In case a reflecting layer is not used, the thickness d0 of the recording layer 8 is determined from the transmittance under the condition that the recording layer is inserted between the dielectric layers: If T0(amo) and T0(cry) denote the transmittances respectively at the time when the recording film is in the amorphous state and at the time when it is in the crystal state, then its thickness is chosen within a range such that ΔT0=T0(amo)-T0(cry) is more than 20%. In the present invention, the most favorable recording materials among GeTe-Sb2 Te3 pseudo-binary materials are compositions having GeTe ratios of 67 to 33 mol %, in particular Ge2 Sb2 Te5, GeSb2 Te4, and GeSb4 Te7 compound compositions, or systems composed of one of these compositions and additives Sb, Bi, Ge, Sb, Co, Pd, etc.. From FIG. 5, it is observed that if a thin film of the representative composition Ge2 Sb2 Te5 is less than 45 nm thick, then ΔT0≧20%, and if it is less than 25 nm thick, then ΔT0≧25%. Since materials of the Ge-Sb-Te system have similar optical properties regardless of their composition, the maximum thickness of their films that are within the range of the present invention is considered to be 45 nm.

The reflecting layer 10 is made of a metal thin film. If its thickness is less than 15 nm, it is possible to design a multilayer film structure having a reflecting layer made of Au, Al, Cu, Cr, Ti, Ni, Pd, Pt, or Ag, or an alloy of these metals and satisfying the above objective (A) or (B). The condition for determining the thickness of the reflecting layer 10 is that the transmittance of the whole multilayer structure at the time when the recording layer 8 is in the amorphous state is at least 20% larger than when it is in the crystal state. More simply, the thickness is chosen so that the transmittance is at least 30% when the reflecting layer material is inserted between the layers of the dielectric material and resin material for substrate. As described above, the thickness should be at most 15 nm. If it is more than that, light is hardly passes through the whole medium, and condition (A) or (B) is not satisfied.

One of the best embodiments in accordance with the present invention uses a Au thin film over 3 nm thick and less than 15 nm thick as its reflecting layer. In general, metal is easy to corrode from its surface when it is made thin, but since Au is chemically stable, it has an advantage that there is hardly any danger of corrosion even if it is made very thin. If the thickness of a Au reflecting layer is thicker than 15 nm, the light passing through the reflecting layer almost disappears. Therefore condition (A) or (B) becomes no longer satisfied from the reason described above. The lower limit of the thickness is determined by the capacity of thermal diffusion. Since Au is a material having a large thermal conductivity, it functions as a thermal diffusion layer, even if it is made a thin film less than 15 nm, but it almost ceases to function as a thermal diffusion layer, if it is made thinner than 3 nm. When the Au layer stops its function as a thermal diffusion layer, turbulence in the shape of recorded marks caused by heat accumulation becomes great under the condition that the linear velocity is less than 10 m/s. If the linear velocity is larger than 10 m/s, then heat accumulation is small and a Au layer less than 3 nm thick effectively functions. Therefore, if the recording medium is applied to a recording condition that includes the linear velocity less than 10 m/s, then the thickness of the Au reflecting layer should be between 3 nm and 15 nm.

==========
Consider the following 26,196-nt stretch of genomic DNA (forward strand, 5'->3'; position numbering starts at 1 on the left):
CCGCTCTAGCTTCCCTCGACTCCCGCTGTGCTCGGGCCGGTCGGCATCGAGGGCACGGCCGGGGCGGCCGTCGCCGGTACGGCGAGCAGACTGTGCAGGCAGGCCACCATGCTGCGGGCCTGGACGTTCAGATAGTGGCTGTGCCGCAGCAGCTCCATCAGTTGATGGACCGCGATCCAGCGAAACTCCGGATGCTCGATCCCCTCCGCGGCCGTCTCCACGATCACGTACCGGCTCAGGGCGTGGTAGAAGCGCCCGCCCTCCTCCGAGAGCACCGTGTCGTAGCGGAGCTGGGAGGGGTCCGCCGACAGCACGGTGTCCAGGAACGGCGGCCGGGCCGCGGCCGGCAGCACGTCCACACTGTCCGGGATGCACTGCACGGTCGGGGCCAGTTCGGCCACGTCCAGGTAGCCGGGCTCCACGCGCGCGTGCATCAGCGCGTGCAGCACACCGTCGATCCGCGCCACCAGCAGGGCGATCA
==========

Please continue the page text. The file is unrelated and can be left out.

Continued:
It is possible to finely adjust the optical constants and thermal conductivity of the reflecting layer 10 by using an alloy composed of Au and additives. Additives are chosen from Al, Cr, Cu, Ge, Co, Ni, Ag, Pt, Pd, Co, Ta, Ti, Bi, Sb, Mo, Si, etc. For example, the addition of Mo or Cr improves the adhesiveness to the dielectric layer 9 and makes it possible to construct a durable medium. In general, the increase of additives in a Au-based alloy rapidly reduces its thermal conductivity. For example, since the adding of Cr greatly reduces the thermal conductivity, Cr-added Au can be effectively used in place of a Au reflecting layer when the recording sensitivity is insufficient. Conversely, if an equivalent thermal diffusivity as Au is necessary, the density of the additives should be at most 15 at %, preferably less than 5 at %. If the density is less than 5 at %, then approximately the same multilayer structure as in using a Au reflecting layer can be adopted.

It is possible to use Al, Cu, Cr, Ti, Ni, Pd, Pt, Ag, or their alloys in place of Au or Au alloys for reflecting layer 10. In particular, since cu, Al, Ag, etc. have large thermal conductivities, they suit the present invention. However, since these materials are easier to corrode than Au, an additional moisture-proof layer 24 is formed over metallic reflecting layer 10, if their thin films 3 to 15 nm thick are used as in a Au reflecting layer. Alternatively, two sheets of the medium are bonded together with the film-formed side of each sheet being inside. The same material used for dielectric layers 7 and 9 can be used for the moisture-proof layer. Its thickness is required to be at least about 10 nm, preferably over 30 nm.